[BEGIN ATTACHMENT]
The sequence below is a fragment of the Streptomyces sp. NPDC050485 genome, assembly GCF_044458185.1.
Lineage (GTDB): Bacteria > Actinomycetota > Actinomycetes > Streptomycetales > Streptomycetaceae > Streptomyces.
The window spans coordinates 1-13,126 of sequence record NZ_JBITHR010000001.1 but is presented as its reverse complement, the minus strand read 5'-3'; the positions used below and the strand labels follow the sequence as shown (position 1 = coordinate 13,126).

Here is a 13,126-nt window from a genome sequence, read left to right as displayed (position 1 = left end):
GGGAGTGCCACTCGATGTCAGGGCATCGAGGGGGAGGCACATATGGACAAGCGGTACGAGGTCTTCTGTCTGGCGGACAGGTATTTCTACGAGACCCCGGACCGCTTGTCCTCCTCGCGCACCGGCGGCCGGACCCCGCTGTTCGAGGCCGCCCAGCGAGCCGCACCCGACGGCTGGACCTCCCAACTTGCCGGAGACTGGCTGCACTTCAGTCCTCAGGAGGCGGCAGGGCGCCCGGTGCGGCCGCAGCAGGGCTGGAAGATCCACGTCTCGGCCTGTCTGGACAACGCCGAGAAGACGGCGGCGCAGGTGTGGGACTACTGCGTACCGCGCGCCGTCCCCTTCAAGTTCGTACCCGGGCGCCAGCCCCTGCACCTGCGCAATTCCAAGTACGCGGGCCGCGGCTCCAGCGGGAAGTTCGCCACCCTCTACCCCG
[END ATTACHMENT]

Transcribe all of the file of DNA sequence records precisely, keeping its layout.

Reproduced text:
The sequence below is a fragment of the Streptomyces sp. NPDC050485 genome, assembly GCF_044458185.1.
Lineage (GTDB): Bacteria > Actinomycetota > Actinomycetes > Streptomycetales > Streptomycetaceae > Streptomyces.
The window spans coordinates 1-13,126 of sequence record NZ_JBITHR010000001.1 but is presented as its reverse complement, the minus strand read 5'-3'; the positions used below and the strand labels follow the sequence as shown (position 1 = coordinate 13,126).

Here is a 13,126-nt window from a genome sequence, read left to right as displayed (position 1 = left end):
GGGAGTGCCACTCGATGTCAGGGCATCGAGGGGGAGGCACATATGGACAAGCGGTACGAGGTCTTCTGTCTGGCGGACAGGTATTTCTACGAGACCCCGGACCGCTTGTCCTCCTCGCGCACCGGCGGCCGGACCCCGCTGTTCGAGGCCGCCCAGCGAGCCGCACCCGACGGCTGGACCTCCCAACTTGCCGGAGACTGGCTGCACTTCAGTCCTCAGGAGGCGGCAGGGCGCCCGGTGCGGCCGCAGCAGGGCTGGAAGATCCACGTCTCGGCCTGTCTGGACAACGCCGAGAAGACGGCGGCGCAGGTGTGGGACTACTGCGTACCGCGCGCCGTCCCCTTCAAGTTCGTACCCGGGCGCCAGCCCCTGCACCTGCGCAATTCCAAGTACGCGGGCCGCGGCTCCAGCGGGAAGTTCGCCACCCTCTACCCCG